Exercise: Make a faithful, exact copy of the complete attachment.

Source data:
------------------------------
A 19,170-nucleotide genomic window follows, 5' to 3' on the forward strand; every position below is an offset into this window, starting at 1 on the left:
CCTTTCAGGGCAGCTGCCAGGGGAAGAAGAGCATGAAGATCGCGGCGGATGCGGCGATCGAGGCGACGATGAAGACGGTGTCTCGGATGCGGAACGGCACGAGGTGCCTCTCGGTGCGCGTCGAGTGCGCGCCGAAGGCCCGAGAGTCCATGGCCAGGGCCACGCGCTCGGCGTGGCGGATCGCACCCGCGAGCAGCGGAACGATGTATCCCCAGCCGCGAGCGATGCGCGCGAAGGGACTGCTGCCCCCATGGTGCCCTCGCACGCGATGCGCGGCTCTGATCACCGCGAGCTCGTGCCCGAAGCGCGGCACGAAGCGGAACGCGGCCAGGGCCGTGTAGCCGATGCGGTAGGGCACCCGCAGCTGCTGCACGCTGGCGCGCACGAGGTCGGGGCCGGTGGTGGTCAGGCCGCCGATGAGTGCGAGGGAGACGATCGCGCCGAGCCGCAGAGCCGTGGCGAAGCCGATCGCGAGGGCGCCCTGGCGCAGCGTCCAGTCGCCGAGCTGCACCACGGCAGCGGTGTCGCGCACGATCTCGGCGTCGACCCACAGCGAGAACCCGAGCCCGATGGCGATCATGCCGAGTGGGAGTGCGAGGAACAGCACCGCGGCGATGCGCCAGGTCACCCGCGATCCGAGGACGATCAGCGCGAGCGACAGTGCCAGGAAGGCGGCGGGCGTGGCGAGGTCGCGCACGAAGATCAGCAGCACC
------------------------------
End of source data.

A 19,170-nucleotide genomic window follows, 5' to 3' on the forward strand; every position below is an offset into this window, starting at 1 on the left:
CCTTTCAGGGCAGCTGCCAGGGGAAGAAGAGCATGAAGATCGCGGCGGATGCGGCGATCGAGGCGACGATGAAGACGGTGTCTCGGATGCGGAACGGCACGAGGTGCCTCTCGGTGCGCGTCGAGTGCGCGCCGAAGGCCCGAGAGTCCATGGCCAGGGCCACGCGCTCGGCGTGGCGGATCGCACCCGCGAGCAGCGGAACGATGTATCCCCAGCCGCGAGCGATGCGCGCGAAGGGACTGCTGCCCCCATGGTGCCCTCGCACGCGATGCGCGGCTCTGATCACCGCGAGCTCGTGCCCGAAGCGCGGCACGAAGCGGAACGCGGCCAGGGCCGTGTAGCCGATGCGGTAGGGCACCCGCAGCTGCTGCACGCTGGCGCGCACGAGGTCGGGGCCGGTGGTGGTCAGGCCGCCGATGAGTGCGAGGGAGACGATCGCGCCGAGCCGCAGAGCCGTGGCGAAGCCGATCGCGAGGGCGCCCTGGCGCAGCGTCCAGTCGCCGAGCTGCACCACGGCAGCGGTGTCGCGCACGATCTCGGCGTCGACCCACAGCGAGAACCCGAGCCCGATGGCGATCATGCCGAGTGGGAGTGCGAGGAACAGCACCGCGGCGATGCGCCAGGTCACCCGCGATCCGAGGACGATCAGCGCGAGCGACAGTGCCAGGAAGGCGGCGGGCGTGGCGAGGTCGCGCACGAAGATCAGCAGCACC